- Remember the KISS principle: Keep it simple, stupid. Are you using too many words? Too few? Use the exact number of words you need to make your meaning clear. Not too many, not too few. If in doubt, choose less. If one word can do the job, why do you need two or three? The more unnecessary words you use, the more difficult it becomes for the reader to navigate. The meaning of every sentence, word and phrase needs to be precise. Words must be necessary and sufficient to describe what you want to say.
- One more fact: the reader cannot read your mind. Authors will have all sorts of things going on in their minds, all rushing to get onto the page. Yes, you think you can edit this later, too. That is provided you can read what you have written. Unfortunately, you may not remember what you tried to say while writing the passage. A lot of good writing happens inside you head first, where you turn ideas over and over as you wash, clean, walk, and jog. It's also actual that many authors prefer to write long hand; this slows down the writing process and allows thoughts to be formed more thoroughly before being committed to paper.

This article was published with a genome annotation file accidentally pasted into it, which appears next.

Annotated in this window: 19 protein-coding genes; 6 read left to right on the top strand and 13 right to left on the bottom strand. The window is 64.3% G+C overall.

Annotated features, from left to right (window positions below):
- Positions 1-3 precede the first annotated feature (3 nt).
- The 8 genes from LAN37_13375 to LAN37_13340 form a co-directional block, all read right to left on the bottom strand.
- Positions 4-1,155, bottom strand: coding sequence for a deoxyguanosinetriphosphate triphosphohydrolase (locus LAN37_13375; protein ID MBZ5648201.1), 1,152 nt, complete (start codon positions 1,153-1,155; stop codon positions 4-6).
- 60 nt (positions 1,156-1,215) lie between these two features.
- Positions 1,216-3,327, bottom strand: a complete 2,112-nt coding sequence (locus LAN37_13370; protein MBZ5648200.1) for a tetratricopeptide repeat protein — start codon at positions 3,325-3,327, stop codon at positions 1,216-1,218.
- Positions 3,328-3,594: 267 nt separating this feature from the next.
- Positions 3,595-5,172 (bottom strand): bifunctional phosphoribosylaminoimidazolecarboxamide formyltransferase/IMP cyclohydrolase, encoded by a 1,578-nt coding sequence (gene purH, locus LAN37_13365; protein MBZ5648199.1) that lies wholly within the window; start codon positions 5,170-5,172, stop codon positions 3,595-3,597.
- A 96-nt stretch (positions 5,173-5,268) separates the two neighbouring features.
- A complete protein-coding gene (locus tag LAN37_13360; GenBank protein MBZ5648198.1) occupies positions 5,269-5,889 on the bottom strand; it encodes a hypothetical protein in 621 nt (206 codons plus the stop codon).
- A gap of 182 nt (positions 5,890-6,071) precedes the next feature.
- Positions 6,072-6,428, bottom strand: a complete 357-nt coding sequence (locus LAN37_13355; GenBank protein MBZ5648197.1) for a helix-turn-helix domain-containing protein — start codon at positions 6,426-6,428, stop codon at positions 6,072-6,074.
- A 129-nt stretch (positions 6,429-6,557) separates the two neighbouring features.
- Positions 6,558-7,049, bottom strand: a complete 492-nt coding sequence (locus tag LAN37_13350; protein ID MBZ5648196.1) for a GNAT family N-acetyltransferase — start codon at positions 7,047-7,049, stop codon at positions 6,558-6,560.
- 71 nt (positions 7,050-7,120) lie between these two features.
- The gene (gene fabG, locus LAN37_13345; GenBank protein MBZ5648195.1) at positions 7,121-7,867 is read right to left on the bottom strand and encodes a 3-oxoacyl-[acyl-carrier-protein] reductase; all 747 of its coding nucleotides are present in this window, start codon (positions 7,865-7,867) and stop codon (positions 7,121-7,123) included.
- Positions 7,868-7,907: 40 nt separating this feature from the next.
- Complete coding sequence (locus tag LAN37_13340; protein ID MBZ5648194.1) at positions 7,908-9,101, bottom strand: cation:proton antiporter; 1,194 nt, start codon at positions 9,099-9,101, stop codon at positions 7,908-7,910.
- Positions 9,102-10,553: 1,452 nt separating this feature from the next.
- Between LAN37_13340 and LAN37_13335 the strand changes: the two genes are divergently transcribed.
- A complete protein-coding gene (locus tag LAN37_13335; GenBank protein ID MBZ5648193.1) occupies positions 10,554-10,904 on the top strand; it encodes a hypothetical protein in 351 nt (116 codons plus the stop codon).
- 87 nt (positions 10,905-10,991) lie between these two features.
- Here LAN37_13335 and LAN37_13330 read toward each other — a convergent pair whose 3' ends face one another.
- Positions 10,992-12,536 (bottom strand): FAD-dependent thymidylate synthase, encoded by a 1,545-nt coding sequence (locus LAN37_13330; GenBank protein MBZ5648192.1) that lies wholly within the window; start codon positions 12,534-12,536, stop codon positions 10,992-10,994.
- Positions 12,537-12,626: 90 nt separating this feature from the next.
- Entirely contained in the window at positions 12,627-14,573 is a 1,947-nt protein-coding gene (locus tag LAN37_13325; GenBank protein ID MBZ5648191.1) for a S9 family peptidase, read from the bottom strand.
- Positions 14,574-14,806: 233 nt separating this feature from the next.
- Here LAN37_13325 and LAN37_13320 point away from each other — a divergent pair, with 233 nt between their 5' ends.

- Start with a clear and straightforward idea: Begin with a central idea that is easy to understand and build from there. Try to avoid tackling complex or abstract concepts in your first book.
- Use simple everyday language. Avoid using jargon or complex vocabulary.
- Break down complex ideas. Make it easier for readers to grasp the concept.
- Keep your writing short and to the point. Avoid using excessively compound sentences and long paragraphs (until you reach the level of Saramago). Stick to the most critical information.
- Be patient: remember that readers may need more time to understand a concept.
- Finally, edit and revise your writing to make it clear and easy to understand. Read your work aloud, or have someone else read it to ensure it flows smoothly and is easy to follow.
But before that ...